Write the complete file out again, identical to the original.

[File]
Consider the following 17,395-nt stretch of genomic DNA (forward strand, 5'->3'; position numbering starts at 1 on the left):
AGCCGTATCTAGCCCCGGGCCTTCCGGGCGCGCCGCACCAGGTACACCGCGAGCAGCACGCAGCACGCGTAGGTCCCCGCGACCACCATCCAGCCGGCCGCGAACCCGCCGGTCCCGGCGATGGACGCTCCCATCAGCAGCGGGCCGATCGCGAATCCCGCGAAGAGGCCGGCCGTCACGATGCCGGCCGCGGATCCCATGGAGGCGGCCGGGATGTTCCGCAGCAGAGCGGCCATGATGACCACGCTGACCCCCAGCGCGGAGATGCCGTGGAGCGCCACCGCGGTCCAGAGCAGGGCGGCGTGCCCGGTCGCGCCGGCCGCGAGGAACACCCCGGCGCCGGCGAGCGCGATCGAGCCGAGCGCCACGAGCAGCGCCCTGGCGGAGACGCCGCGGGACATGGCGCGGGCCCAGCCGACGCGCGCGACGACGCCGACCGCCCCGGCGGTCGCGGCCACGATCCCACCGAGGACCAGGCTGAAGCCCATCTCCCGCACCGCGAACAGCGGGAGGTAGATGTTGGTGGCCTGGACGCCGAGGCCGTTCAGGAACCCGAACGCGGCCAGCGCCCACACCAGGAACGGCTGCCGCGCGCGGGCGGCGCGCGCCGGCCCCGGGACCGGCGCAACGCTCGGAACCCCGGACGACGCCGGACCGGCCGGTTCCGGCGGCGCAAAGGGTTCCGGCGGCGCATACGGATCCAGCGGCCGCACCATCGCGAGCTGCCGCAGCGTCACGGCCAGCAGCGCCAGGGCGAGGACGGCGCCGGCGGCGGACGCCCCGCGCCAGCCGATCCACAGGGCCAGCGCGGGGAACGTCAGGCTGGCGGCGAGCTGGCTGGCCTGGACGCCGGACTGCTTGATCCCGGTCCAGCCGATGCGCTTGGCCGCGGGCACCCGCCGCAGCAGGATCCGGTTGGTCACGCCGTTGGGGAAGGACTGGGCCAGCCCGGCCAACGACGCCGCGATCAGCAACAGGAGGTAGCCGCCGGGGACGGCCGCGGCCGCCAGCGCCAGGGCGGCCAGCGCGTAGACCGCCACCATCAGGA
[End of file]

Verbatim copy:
Consider the following 17,395-nt stretch of genomic DNA (forward strand, 5'->3'; position numbering starts at 1 on the left):
AGCCGTATCTAGCCCCGGGCCTTCCGGGCGCGCCGCACCAGGTACACCGCGAGCAGCACGCAGCACGCGTAGGTCCCCGCGACCACCATCCAGCCGGCCGCGAACCCGCCGGTCCCGGCGATGGACGCTCCCATCAGCAGCGGGCCGATCGCGAATCCCGCGAAGAGGCCGGCCGTCACGATGCCGGCCGCGGATCCCATGGAGGCGGCCGGGATGTTCCGCAGCAGAGCGGCCATGATGACCACGCTGACCCCCAGCGCGGAGATGCCGTGGAGCGCCACCGCGGTCCAGAGCAGGGCGGCGTGCCCGGTCGCGCCGGCCGCGAGGAACACCCCGGCGCCGGCGAGCGCGATCGAGCCGAGCGCCACGAGCAGCGCCCTGGCGGAGACGCCGCGGGACATGGCGCGGGCCCAGCCGACGCGCGCGACGACGCCGACCGCCCCGGCGGTCGCGGCCACGATCCCACCGAGGACCAGGCTGAAGCCCATCTCCCGCACCGCGAACAGCGGGAGGTAGATGTTGGTGGCCTGGACGCCGAGGCCGTTCAGGAACCCGAACGCGGCCAGCGCCCACACCAGGAACGGCTGCCGCGCGCGGGCGGCGCGCGCCGGCCCCGGGACCGGCGCAACGCTCGGAACCCCGGACGACGCCGGACCGGCCGGTTCCGGCGGCGCAAAGGGTTCCGGCGGCGCATACGGATCCAGCGGCCGCACCATCGCGAGCTGCCGCAGCGTCACGGCCAGCAGCGCCAGGGCGAGGACGGCGCCGGCGGCGGACGCCCCGCGCCAGCCGATCCACAGGGCCAGCGCGGGGAACGTCAGGCTGGCGGCGAGCTGGCTGGCCTGGACGCCGGACTGCTTGATCCCGGTCCAGCCGATGCGCTTGGCCGCGGGCACCCGCCGCAGCAGGATCCGGTTGGTCACGCCGTTGGGGAAGGACTGGGCCAGCCCGGCCAACGACGCCGCGATCAGCAACAGGAGGTAGCCGCCGGGGACGGCCGCGGCCGCCAGCGCCAGGGCGGCCAGCGCGTAGACCGCCACCATCAGGA